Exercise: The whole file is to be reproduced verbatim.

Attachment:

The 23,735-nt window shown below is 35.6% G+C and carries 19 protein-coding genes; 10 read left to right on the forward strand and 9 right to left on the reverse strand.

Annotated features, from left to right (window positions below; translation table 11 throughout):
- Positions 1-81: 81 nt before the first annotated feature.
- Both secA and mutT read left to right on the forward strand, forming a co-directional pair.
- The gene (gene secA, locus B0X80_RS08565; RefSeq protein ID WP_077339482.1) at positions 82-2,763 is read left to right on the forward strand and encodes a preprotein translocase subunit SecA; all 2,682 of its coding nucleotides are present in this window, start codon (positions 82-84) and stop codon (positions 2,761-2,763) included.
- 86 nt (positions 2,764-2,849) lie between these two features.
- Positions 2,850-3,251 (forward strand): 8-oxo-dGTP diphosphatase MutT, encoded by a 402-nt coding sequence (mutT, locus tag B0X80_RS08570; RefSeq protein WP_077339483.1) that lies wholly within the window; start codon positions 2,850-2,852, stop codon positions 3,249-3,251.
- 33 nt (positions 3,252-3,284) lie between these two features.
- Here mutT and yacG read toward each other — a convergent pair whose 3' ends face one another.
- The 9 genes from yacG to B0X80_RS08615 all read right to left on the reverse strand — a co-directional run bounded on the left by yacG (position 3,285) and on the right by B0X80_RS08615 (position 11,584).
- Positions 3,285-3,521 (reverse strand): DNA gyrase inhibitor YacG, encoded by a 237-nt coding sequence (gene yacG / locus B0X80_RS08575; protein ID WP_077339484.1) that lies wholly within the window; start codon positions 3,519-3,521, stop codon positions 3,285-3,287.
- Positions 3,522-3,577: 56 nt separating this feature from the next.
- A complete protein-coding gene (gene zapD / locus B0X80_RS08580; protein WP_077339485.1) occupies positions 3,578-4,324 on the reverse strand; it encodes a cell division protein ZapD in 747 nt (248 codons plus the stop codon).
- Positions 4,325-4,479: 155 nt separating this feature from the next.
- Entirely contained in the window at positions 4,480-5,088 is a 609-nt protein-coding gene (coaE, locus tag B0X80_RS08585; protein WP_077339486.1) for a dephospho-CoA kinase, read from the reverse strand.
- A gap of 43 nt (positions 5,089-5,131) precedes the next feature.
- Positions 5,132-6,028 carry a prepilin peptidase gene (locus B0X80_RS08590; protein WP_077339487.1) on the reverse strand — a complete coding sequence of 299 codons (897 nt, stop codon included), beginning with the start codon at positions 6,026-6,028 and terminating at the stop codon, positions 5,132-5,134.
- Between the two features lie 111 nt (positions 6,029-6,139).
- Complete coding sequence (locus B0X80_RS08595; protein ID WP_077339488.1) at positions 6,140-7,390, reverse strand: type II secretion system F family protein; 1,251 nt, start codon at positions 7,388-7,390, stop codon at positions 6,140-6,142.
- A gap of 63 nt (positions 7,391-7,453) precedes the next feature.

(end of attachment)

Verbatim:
The 23,735-nt window shown below is 35.6% G+C and carries 19 protein-coding genes; 10 read left to right on the forward strand and 9 right to left on the reverse strand.

Annotated features, from left to right (window positions below; translation table 11 throughout):
- Positions 1-81: 81 nt before the first annotated feature.
- Both secA and mutT read left to right on the forward strand, forming a co-directional pair.
- The gene (gene secA, locus B0X80_RS08565; RefSeq protein ID WP_077339482.1) at positions 82-2,763 is read left to right on the forward strand and encodes a preprotein translocase subunit SecA; all 2,682 of its coding nucleotides are present in this window, start codon (positions 82-84) and stop codon (positions 2,761-2,763) included.
- 86 nt (positions 2,764-2,849) lie between these two features.
- Positions 2,850-3,251 (forward strand): 8-oxo-dGTP diphosphatase MutT, encoded by a 402-nt coding sequence (mutT, locus tag B0X80_RS08570; RefSeq protein WP_077339483.1) that lies wholly within the window; start codon positions 2,850-2,852, stop codon positions 3,249-3,251.
- 33 nt (positions 3,252-3,284) lie between these two features.
- Here mutT and yacG read toward each other — a convergent pair whose 3' ends face one another.
- The 9 genes from yacG to B0X80_RS08615 all read right to left on the reverse strand — a co-directional run bounded on the left by yacG (position 3,285) and on the right by B0X80_RS08615 (position 11,584).
- Positions 3,285-3,521 (reverse strand): DNA gyrase inhibitor YacG, encoded by a 237-nt coding sequence (gene yacG / locus B0X80_RS08575; protein ID WP_077339484.1) that lies wholly within the window; start codon positions 3,519-3,521, stop codon positions 3,285-3,287.
- Positions 3,522-3,577: 56 nt separating this feature from the next.
- A complete protein-coding gene (gene zapD / locus B0X80_RS08580; protein WP_077339485.1) occupies positions 3,578-4,324 on the reverse strand; it encodes a cell division protein ZapD in 747 nt (248 codons plus the stop codon).
- Positions 4,325-4,479: 155 nt separating this feature from the next.
- Entirely contained in the window at positions 4,480-5,088 is a 609-nt protein-coding gene (coaE, locus tag B0X80_RS08585; protein WP_077339486.1) for a dephospho-CoA kinase, read from the reverse strand.
- A gap of 43 nt (positions 5,089-5,131) precedes the next feature.
- Positions 5,132-6,028 carry a prepilin peptidase gene (locus B0X80_RS08590; protein WP_077339487.1) on the reverse strand — a complete coding sequence of 299 codons (897 nt, stop codon included), beginning with the start codon at positions 6,026-6,028 and terminating at the stop codon, positions 5,132-5,134.
- Between the two features lie 111 nt (positions 6,029-6,139).
- Complete coding sequence (locus B0X80_RS08595; protein ID WP_077339488.1) at positions 6,140-7,390, reverse strand: type II secretion system F family protein; 1,251 nt, start codon at positions 7,388-7,390, stop codon at positions 6,140-6,142.
- A gap of 63 nt (positions 7,391-7,453) precedes the next feature.